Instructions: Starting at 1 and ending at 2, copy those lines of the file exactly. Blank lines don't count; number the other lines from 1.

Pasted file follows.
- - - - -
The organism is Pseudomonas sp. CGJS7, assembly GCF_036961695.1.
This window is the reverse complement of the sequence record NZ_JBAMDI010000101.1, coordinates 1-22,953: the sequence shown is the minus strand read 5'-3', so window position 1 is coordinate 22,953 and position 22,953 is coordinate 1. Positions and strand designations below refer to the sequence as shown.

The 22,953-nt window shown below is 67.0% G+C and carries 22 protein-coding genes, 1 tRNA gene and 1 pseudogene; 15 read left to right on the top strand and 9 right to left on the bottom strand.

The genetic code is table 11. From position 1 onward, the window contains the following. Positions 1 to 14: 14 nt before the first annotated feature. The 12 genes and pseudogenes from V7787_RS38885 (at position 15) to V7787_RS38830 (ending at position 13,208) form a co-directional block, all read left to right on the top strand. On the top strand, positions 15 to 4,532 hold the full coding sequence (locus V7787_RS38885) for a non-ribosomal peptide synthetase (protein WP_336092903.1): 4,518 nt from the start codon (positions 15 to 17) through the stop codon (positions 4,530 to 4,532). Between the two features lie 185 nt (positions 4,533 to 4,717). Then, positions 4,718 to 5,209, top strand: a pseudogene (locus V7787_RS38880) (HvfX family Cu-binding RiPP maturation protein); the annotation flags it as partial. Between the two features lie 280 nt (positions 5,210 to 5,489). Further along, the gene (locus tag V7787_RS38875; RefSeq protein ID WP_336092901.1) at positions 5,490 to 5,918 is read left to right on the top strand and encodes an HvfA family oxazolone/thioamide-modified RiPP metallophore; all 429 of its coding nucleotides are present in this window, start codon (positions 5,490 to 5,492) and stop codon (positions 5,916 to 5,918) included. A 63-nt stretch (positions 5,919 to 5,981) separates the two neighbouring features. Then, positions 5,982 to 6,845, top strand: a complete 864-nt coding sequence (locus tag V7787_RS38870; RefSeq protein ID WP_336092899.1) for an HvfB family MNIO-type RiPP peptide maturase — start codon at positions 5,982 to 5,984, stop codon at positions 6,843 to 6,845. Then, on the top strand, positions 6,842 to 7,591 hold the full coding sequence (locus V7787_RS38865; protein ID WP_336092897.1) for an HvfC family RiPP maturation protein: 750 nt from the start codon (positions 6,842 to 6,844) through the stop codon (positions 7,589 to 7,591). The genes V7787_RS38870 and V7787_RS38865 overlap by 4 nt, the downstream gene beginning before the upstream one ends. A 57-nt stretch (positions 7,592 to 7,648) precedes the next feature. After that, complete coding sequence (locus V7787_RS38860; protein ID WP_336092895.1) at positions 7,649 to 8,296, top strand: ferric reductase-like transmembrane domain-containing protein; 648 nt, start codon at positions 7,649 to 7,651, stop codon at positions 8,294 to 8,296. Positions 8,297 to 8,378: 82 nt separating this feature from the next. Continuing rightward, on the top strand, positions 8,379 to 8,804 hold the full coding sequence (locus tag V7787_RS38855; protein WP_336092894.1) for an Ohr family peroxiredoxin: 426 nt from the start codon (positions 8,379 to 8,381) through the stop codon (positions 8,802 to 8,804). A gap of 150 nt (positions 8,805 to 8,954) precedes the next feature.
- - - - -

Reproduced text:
The organism is Pseudomonas sp. CGJS7, assembly GCF_036961695.1.
This window is the reverse complement of the sequence record NZ_JBAMDI010000101.1, coordinates 1-22,953: the sequence shown is the minus strand read 5'-3', so window position 1 is coordinate 22,953 and position 22,953 is coordinate 1. Positions and strand designations below refer to the sequence as shown.